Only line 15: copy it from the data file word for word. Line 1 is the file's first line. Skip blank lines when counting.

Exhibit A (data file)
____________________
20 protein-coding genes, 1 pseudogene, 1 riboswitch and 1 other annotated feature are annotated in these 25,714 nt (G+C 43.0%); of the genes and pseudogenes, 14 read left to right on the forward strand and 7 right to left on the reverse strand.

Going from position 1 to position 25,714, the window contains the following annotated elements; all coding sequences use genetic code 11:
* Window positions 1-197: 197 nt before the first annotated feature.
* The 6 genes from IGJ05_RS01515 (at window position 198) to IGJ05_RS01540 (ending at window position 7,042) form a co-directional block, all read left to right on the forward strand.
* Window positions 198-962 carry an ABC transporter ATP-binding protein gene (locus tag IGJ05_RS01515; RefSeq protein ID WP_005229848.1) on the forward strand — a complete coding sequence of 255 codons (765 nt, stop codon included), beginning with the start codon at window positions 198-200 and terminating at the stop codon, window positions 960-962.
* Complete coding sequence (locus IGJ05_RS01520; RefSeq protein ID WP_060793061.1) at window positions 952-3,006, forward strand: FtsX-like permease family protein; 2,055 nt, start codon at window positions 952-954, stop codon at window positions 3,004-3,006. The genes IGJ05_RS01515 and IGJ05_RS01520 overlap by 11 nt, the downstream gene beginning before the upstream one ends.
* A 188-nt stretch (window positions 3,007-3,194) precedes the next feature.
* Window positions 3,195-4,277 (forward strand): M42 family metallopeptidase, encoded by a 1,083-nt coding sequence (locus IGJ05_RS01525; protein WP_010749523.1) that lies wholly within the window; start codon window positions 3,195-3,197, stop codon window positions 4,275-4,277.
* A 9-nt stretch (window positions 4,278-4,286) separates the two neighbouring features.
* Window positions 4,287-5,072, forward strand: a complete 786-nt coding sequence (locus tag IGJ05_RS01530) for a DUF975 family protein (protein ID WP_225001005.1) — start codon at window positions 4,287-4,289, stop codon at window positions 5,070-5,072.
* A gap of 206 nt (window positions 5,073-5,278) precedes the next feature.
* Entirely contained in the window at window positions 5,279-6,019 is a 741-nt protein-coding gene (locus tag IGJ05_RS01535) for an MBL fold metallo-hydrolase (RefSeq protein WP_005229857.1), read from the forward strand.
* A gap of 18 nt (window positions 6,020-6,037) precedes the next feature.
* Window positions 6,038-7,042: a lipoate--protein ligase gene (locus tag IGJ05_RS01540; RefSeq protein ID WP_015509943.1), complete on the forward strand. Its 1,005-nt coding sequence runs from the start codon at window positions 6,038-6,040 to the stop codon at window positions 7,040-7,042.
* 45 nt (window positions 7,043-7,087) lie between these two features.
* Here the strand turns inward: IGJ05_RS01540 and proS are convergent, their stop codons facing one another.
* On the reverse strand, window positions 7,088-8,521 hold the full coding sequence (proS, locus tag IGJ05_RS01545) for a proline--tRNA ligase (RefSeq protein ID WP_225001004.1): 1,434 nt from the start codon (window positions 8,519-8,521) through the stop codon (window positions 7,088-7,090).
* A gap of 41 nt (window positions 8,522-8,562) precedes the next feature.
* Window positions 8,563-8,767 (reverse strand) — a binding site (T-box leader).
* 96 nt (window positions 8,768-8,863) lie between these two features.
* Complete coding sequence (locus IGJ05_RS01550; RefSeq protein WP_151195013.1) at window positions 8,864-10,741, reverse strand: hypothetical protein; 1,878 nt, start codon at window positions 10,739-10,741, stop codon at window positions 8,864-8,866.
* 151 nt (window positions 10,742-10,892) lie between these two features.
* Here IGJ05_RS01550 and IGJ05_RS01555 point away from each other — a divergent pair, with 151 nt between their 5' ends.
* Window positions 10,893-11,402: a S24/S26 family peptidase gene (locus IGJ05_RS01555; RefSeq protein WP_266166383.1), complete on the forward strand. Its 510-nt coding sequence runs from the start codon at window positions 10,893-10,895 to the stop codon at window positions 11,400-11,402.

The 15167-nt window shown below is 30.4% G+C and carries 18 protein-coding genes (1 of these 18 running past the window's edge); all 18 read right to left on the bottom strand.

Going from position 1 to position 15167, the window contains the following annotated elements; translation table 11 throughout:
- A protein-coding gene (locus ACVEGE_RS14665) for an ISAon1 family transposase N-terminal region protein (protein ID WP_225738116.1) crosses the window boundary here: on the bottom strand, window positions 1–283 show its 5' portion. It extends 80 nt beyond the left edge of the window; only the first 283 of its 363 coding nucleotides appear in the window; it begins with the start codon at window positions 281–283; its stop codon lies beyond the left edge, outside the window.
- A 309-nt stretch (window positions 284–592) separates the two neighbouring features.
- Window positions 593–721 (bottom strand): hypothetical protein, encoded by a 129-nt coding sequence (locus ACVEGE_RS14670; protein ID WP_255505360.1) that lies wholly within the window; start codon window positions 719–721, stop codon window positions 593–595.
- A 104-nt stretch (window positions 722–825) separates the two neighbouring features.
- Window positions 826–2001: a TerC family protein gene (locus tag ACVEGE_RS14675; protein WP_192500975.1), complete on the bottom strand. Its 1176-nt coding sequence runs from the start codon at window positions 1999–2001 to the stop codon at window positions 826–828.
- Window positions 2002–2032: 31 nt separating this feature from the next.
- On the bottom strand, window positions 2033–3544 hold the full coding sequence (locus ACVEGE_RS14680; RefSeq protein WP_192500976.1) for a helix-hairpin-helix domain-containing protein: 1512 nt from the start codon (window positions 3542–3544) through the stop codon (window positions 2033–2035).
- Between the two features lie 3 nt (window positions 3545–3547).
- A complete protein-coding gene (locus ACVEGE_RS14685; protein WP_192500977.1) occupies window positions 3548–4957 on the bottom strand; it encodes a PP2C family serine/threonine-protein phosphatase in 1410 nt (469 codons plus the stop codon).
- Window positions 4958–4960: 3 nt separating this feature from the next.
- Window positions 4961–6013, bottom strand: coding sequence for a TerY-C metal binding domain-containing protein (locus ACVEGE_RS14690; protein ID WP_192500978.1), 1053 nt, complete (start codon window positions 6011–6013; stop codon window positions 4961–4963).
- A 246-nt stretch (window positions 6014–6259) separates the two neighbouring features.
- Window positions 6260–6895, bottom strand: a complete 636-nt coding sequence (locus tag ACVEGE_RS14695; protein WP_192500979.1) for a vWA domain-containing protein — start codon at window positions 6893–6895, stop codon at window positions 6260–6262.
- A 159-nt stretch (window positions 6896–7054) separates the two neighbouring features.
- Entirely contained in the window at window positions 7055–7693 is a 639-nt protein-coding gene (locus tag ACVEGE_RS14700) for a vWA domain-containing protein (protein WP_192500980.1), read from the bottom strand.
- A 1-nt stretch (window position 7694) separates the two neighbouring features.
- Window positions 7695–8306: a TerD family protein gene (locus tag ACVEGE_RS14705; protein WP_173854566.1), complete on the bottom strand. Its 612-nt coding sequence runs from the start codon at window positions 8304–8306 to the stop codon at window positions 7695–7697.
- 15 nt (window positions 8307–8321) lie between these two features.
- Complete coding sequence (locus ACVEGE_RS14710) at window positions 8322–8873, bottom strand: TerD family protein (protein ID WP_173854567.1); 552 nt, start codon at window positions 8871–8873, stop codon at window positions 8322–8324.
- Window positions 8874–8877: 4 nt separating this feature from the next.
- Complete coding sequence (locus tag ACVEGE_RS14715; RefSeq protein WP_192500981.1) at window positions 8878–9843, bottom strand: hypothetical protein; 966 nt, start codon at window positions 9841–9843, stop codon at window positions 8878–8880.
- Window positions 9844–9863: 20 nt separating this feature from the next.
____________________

* 45 nt (window positions 7,043-7,087) lie between these two features.